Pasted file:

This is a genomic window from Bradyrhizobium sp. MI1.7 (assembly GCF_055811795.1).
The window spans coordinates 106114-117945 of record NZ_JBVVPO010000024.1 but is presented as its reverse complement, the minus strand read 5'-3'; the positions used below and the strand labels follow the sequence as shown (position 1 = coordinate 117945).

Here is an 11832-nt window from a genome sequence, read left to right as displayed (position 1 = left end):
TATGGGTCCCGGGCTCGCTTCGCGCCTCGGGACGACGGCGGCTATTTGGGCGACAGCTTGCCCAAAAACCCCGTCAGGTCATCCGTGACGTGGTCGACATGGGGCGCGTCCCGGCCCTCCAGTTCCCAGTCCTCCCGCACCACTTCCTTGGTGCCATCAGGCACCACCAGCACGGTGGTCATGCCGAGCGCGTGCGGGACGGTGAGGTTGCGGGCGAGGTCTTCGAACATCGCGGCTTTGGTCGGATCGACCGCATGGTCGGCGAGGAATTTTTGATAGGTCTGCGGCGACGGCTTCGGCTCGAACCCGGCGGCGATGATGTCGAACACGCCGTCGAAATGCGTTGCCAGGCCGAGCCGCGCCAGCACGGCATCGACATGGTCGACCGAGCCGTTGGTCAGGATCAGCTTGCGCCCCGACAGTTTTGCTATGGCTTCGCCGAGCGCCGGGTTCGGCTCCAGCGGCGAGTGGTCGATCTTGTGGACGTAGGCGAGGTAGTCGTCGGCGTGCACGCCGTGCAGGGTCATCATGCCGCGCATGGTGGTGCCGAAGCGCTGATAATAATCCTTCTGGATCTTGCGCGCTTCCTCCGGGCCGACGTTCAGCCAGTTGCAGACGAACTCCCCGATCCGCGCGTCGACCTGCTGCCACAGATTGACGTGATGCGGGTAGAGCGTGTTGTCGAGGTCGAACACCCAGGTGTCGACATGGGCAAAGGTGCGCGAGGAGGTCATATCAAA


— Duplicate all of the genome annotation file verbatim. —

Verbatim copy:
This is a genomic window from Bradyrhizobium sp. MI1.7 (assembly GCF_055811795.1).
The window spans coordinates 106114-117945 of record NZ_JBVVPO010000024.1 but is presented as its reverse complement, the minus strand read 5'-3'; the positions used below and the strand labels follow the sequence as shown (position 1 = coordinate 117945).

Here is an 11832-nt window from a genome sequence, read left to right as displayed (position 1 = left end):
TATGGGTCCCGGGCTCGCTTCGCGCCTCGGGACGACGGCGGCTATTTGGGCGACAGCTTGCCCAAAAACCCCGTCAGGTCATCCGTGACGTGGTCGACATGGGGCGCGTCCCGGCCCTCCAGTTCCCAGTCCTCCCGCACCACTTCCTTGGTGCCATCAGGCACCACCAGCACGGTGGTCATGCCGAGCGCGTGCGGGACGGTGAGGTTGCGGGCGAGGTCTTCGAACATCGCGGCTTTGGTCGGATCGACCGCATGGTCGGCGAGGAATTTTTGATAGGTCTGCGGCGACGGCTTCGGCTCGAACCCGGCGGCGATGATGTCGAACACGCCGTCGAAATGCGTTGCCAGGCCGAGCCGCGCCAGCACGGCATCGACATGGTCGACCGAGCCGTTGGTCAGGATCAGCTTGCGCCCCGACAGTTTTGCTATGGCTTCGCCGAGCGCCGGGTTCGGCTCCAGCGGCGAGTGGTCGATCTTGTGGACGTAGGCGAGGTAGTCGTCGGCGTGCACGCCGTGCAGGGTCATCATGCCGCGCATGGTGGTGCCGAAGCGCTGATAATAATCCTTCTGGATCTTGCGCGCTTCCTCCGGGCCGACGTTCAGCCAGTTGCAGACGAACTCCCCGATCCGCGCGTCGACCTGCTGCCACAGATTGACGTGATGCGGGTAGAGCGTGTTGTCGAGGTCGAACACCCAGGTGTCGACATGGGCAAAGGTGCGCGAGGAGGTCATATCAAA